Saturday, August, 29, 2015 | 5:58 AM | by Pastor Rick
Ever feel wasted? Ever dealt with circumstances or people that have left you totally drained and lacking energy in your service for God? I have. Although I try hard to support and encourage people, there are times when it seems like everyone in the world needs my attention. Don’t get me wrong—I love to help. But sometimes you get to the point where you can’t talk to one more person; there’s nothing left to give. You need a strength that transcends your own.
Colossians 1:11 offers such strength. In it Paul prays that believers “would be strengthened with all might, according to His glorious power, for all patience and longsuffering with joy.” This verse says that we should rely not upon our own strength but upon God’s inexhaustible supply.
This is not a one-time deal. The original wording implies continuous need and continuous supply. God does not come and say, “Need some strength? Here’s a booster shot. Now come back in a year.” It’s more like an IV with a continuous flow—God continuously gives us the strength we need.
The phrase according to His glorious power could be paraphrased, “empowered from God’s inexhaustible reservoir.” There is never a time when you come to God, and he says, “I’m kind of short right now. Could you come back on Thursday?” His resources for us are limitless.
When do we need strength the most? Notice the purpose given at the end of the verse: for all patience and longsuffering with joy. We need God’s strength so we’ll be patient during trials. Now patience is not rocking-chair acceptance: “Oh well. Here we go again.” It’s more like a soldier: an active, unrelenting endeavor so I won’t quit, so I won’t run, so I won’t fail.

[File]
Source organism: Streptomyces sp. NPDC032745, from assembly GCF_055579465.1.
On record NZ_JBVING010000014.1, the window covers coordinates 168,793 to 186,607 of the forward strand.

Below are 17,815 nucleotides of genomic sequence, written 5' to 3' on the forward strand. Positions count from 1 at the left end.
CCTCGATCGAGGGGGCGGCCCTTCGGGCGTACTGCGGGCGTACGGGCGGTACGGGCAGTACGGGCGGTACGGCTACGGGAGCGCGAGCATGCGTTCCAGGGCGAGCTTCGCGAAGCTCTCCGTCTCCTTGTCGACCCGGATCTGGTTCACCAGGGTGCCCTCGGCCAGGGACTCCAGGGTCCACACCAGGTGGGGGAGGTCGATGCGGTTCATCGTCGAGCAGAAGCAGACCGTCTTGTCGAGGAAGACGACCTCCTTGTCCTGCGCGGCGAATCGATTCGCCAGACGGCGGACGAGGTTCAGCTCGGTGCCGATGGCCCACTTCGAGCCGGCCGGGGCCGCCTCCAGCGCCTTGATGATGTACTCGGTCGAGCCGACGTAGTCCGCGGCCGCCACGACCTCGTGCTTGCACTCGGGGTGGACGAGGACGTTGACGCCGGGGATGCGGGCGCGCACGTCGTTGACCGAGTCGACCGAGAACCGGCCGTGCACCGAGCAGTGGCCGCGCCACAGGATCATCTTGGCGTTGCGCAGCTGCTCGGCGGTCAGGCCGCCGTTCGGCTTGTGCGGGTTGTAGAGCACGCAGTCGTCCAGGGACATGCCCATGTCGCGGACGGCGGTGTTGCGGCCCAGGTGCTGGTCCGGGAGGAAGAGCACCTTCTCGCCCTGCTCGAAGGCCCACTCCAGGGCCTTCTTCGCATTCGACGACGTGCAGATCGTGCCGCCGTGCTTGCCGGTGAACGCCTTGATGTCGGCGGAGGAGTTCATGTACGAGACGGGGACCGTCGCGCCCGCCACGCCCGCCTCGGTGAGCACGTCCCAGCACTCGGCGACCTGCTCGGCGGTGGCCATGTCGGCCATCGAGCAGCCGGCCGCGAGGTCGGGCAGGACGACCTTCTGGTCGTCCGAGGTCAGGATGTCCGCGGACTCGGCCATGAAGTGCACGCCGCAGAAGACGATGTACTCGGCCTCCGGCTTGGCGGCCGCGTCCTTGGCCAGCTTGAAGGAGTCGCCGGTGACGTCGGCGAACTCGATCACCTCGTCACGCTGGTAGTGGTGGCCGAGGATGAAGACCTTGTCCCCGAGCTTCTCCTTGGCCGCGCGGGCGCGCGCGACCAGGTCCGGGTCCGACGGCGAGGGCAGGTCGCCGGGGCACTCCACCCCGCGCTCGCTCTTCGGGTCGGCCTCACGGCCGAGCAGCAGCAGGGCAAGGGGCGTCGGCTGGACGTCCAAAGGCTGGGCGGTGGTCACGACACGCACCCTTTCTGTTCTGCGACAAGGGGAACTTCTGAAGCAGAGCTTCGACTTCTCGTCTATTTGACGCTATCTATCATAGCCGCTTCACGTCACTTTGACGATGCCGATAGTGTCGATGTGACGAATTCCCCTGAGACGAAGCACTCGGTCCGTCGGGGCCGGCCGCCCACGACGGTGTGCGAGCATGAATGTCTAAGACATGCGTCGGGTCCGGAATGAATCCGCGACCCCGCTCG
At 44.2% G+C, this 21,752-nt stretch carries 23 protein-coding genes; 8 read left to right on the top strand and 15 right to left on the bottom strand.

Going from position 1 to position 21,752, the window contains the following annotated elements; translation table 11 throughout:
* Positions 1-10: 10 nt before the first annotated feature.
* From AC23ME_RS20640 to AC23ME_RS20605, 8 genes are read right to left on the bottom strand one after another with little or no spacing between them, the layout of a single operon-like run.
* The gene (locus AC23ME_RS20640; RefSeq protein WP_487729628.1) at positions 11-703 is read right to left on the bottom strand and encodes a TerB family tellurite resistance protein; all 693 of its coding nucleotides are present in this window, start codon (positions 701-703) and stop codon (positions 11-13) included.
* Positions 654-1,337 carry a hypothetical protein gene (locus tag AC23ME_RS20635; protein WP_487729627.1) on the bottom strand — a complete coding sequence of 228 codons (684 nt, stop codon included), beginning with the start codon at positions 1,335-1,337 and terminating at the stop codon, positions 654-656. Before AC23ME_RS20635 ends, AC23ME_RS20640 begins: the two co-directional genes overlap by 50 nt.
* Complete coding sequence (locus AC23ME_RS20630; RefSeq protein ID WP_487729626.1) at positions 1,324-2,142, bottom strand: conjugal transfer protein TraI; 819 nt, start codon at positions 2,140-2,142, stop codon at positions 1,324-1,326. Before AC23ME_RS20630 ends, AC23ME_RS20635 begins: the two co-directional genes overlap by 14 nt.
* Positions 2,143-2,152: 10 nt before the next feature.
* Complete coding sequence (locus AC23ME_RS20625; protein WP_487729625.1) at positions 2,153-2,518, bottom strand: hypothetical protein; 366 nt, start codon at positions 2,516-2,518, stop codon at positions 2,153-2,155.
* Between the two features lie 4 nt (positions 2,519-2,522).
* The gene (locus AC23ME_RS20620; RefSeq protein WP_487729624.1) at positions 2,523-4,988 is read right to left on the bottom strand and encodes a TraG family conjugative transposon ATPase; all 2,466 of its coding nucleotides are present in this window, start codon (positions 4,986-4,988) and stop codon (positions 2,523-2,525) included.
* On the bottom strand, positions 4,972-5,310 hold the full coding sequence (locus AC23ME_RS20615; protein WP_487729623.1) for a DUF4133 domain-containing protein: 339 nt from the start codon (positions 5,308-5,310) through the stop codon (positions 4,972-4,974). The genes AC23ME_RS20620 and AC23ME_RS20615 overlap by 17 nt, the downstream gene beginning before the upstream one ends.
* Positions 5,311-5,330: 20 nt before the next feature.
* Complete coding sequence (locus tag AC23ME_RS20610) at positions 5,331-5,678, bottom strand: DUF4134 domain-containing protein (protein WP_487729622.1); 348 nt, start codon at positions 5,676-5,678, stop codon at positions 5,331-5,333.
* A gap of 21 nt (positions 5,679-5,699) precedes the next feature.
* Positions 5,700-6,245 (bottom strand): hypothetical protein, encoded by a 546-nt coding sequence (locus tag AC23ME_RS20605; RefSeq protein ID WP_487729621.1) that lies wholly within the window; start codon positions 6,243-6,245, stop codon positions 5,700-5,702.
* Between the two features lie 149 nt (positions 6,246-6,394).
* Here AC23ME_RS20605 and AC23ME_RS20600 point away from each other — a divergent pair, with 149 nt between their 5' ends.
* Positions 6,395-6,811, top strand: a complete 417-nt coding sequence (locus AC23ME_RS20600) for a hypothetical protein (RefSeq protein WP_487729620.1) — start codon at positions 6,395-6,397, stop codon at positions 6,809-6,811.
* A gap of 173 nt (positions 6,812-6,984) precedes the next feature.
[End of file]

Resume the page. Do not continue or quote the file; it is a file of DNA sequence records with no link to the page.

I remember seeing on the news the devastation caused by a tornado: whole neighborhoods were just leveled. A man came forward, obviously devastated, with a pile of rubble that had been his home in the background. His parents had been in bed when the tornado hit, and it had picked them up and thrown them across the street. They were found dead in each other’s embrace. The reporter asked the young man what he thought his parents would want his parents want for you now?” He looked right into the camera and said, “My parents would want me to walk by faith and not by sight.” Patience is the God-given ability to remain under something, no matter how hard it gets.
Sometimes it’s not the circumstance but the people. Whereas patience is getting through difficult circumstances, longsuffering is dealing with difficult people; it is virtue in the face of opposition. Job went through a major trial and lost everything except the one thing he should have lost—his wife! She is the worst wife in the Bible. While Job was trying to bear up under everything, she said, “Hey Job! Curse God and die!” What kind of a wife is that? We need strength not only to get through difficult circumstances, but also to handle the difficult people in our lives in a way that honors Christ.
So if you are up against circumstances or people that are draining your strength and leaving you wasted, don’t rely on your own strength. Rely on God’s, and then you’ll have all the strength you need.